I am reading Edward Conard’s Unintended Consequences, because Tyler Cowen wrote,
I find parts of this book brilliant and other parts dead wrong. In any case it is full of substance, it is one of the must-read books of the year
Tyler wrote a second post about the book here. Conard has views that run counter to The Great Stagnation, which perhaps explains why Tyler considers him “dead wrong.”
Conard takes the view that the 1990s boom was real, with genuine gains in productivity. For every fact that a Michael Mandel might supply to claim that the boom was phony (as far as I know, Mandel is not mentioned by name by Conard), Conard supplies an equal and opposite fact. Conard claims that if you include intangible investment (think of Garett Jones workers), capital formation in the United States was enormous in the two decades preceding the crisis.
For me, the most interesting thing about the book probably was Conard’s take on the Recourse Rule, issued early in 2001. That rule gave favorable capital treatment to AAA-rated securities, and some of us see that as the catalyst for subsequent innovations that manufactured such securities to produce regulatory arbitrage.
Conard argues that the Recourse Rule was a good move, because it steered banks away from holding the high-risk tranches of mortgage securities and steered them toward holding the low-risk tranches instead. Indeed, that may have been the thinking of the regulators, and in a static world it may be right. Other things equal, if banks hold more AAA tranches and fewer junior tranches, that reduces the risk to taxpayers. But other things were not equal. I still believe that the amount of securitization unleashed by the Recourse Rule meant that banks wound up taking on more mortgage risk, rather than less.
In many ways, Conard gives us the economic version of Steven Johnson’s Everything Bad is Good for You. The trade deficit is good for us, because we used it for capital formation. Inequality is good for us, because the middle class is risk averse and wants fixed-income assets, and we need rich people to hold the residual claims (equity) in risky investments. Financialization is good for us, because it allows risk-takers to lever up and generate more capital formation. Government guarantees of banks are good for us, and even should be made more explicit, because bank runs are the really big problem, and moral hazard is manageable.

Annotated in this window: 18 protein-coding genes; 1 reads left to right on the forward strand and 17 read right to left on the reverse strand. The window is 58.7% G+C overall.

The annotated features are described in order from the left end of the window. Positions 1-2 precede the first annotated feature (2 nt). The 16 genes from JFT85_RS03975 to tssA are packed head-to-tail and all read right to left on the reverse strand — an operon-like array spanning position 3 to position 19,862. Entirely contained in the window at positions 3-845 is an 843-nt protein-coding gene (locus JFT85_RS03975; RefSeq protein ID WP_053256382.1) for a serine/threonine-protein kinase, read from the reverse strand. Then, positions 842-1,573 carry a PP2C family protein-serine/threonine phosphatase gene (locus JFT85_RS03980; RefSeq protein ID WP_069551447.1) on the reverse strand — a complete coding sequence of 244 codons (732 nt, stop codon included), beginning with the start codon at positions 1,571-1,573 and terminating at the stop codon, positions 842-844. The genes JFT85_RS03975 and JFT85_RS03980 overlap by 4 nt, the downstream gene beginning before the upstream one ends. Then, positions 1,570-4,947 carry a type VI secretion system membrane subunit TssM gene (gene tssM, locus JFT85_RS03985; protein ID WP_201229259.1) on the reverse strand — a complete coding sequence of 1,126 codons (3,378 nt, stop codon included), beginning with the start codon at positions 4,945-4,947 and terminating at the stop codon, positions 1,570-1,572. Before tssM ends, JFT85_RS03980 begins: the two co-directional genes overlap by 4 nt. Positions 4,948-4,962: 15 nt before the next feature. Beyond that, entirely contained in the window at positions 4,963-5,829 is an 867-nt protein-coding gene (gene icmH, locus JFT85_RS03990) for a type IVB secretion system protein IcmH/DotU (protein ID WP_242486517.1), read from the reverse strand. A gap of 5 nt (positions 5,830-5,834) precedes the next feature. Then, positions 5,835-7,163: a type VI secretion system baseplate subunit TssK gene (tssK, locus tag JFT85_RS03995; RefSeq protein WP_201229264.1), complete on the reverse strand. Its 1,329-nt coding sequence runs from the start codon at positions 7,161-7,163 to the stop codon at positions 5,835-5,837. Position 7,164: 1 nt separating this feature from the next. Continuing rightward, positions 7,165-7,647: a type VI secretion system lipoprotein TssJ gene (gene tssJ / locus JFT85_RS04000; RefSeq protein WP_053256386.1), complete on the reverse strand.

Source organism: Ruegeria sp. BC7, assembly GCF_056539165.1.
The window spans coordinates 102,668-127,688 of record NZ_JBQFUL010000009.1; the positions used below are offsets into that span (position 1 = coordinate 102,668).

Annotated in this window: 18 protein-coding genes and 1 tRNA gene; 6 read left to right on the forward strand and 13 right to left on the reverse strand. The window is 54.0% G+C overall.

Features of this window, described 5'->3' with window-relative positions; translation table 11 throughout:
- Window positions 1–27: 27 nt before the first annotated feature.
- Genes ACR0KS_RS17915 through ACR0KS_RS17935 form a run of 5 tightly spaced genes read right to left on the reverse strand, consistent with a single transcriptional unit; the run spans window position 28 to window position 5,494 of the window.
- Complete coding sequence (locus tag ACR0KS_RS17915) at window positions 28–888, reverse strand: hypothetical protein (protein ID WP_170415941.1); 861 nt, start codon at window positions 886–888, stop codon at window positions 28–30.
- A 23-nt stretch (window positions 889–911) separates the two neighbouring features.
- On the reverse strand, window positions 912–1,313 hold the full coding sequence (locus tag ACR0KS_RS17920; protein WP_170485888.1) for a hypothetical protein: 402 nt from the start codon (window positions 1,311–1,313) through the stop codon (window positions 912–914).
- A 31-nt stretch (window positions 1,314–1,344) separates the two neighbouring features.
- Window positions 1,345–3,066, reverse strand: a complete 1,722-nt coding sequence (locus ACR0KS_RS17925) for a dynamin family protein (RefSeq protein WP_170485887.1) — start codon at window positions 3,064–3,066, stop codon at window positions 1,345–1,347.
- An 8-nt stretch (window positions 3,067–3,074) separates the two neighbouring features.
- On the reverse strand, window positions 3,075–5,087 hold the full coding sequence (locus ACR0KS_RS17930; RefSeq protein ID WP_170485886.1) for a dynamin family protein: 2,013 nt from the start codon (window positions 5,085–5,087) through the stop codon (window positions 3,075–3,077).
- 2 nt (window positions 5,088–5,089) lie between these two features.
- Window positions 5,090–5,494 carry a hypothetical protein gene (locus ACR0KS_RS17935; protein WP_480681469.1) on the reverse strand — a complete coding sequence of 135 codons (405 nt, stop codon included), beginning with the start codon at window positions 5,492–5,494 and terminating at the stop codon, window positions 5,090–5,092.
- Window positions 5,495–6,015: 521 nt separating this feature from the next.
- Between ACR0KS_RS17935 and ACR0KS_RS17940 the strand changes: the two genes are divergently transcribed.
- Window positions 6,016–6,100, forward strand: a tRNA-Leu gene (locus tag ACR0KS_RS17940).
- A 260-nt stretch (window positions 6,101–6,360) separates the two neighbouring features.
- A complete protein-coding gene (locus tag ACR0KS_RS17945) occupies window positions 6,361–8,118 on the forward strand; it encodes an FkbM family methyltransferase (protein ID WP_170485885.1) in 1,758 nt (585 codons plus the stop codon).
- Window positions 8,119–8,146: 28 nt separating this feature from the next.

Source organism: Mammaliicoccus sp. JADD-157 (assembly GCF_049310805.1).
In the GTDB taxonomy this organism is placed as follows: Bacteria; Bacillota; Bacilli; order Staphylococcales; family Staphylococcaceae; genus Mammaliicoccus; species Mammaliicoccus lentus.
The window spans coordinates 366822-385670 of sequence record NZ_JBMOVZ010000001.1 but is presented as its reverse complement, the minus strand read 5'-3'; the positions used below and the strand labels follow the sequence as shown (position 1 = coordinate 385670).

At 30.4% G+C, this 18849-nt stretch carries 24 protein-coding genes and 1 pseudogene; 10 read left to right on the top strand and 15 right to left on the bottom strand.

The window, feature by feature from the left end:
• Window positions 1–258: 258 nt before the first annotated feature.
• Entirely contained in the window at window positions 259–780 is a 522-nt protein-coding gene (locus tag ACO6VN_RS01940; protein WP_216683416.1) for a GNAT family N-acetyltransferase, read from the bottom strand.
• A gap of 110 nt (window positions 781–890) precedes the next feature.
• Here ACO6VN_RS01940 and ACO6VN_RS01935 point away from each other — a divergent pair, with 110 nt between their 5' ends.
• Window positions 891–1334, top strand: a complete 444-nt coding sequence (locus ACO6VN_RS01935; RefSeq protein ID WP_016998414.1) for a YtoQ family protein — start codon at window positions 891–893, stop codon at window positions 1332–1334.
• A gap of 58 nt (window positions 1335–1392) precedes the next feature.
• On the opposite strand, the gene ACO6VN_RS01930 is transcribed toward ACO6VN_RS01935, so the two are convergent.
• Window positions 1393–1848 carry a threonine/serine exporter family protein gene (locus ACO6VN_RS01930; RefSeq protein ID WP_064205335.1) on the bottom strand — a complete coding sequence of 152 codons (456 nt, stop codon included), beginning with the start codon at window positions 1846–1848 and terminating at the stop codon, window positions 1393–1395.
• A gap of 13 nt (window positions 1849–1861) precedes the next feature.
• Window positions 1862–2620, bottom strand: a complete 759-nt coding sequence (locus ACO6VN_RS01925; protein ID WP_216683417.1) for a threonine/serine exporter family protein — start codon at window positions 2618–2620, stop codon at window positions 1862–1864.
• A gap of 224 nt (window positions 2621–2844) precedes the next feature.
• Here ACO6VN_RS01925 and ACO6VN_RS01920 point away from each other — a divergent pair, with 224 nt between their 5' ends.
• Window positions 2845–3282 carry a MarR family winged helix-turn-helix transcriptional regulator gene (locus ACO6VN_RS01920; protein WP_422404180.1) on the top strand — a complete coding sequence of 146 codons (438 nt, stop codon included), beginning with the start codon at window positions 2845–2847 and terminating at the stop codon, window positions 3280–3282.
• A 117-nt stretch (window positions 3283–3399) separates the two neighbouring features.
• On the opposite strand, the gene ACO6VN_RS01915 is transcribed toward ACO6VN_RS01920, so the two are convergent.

Of course, channeling lots of capital into low-quality mortgages is nor good for us, and Conard understands that. But overall, he is in favor of banks and the risks that they take.
Leaving short-term capital sitting idle causes unemployment…Keynes describes this as the the “paradox of thrift”…Lending and borrowing…increases the size of the economy, its growth rate, and employment.
I wince at the phrase “causes unemployment.” You could have an economy with very little risk-taking and full employment. It could be a long-run equilibrium, relatively stagnant. I would be more comfortable saying that a sharp transition away from risk taking would lead to a period of high unemployment.
He also writes,
Some critics blame banks for borrowing short and lending long, but that’s the purpose of banking. Long-term investors willing to put their capital at risk don’t need banks.
That is a quote worth framing, I think. As you know, I think that people want to hold short-term riskless assets and issue long-term risky liabilities, and that financial intermediaries accommodate this by doing the opposite. However, I believe that there is such a thing as too much financial intermediation. Conard seems to write as if the limit, if any, has not been reached.
Reducing the size and interconnectedness of banks will do little, if anything, to reduce the threat of panicked withdrawals. In a crisis, bank failures do not occur in isolation.
I am not sure that the evidence supports this view. There are economists who argue that customers do fairly well at distinguishing strong banks from weak banks. In other words, the “domino theory” or “contagion theory” of bank runs is not necessarily supported empirically.
I don’t know about Tyler, but I think Conard is pretty close to “dead wrong” in his defense of the scale of the largest banks and the financial sector as a whole. I think he is dead wrong in supposing that regulators can use risk-based pricing to solve the problem of moral hazard in deposit insurance. As I have been saying in my discussion of principles-based regulation, I think that the banks can run circles around the regulators when it comes to playing any sort of principal-agent game.
I may have more to say when I’ve finished the book. I have been emphasizing areas where I disagree with Conard, but in fact I agree with much of what he writes. Meanwhile, Nick Schulz interviews Conard. The diversity of his influences (see the end of the interview) does not surprise me, given his Austro-Keynesian macro views.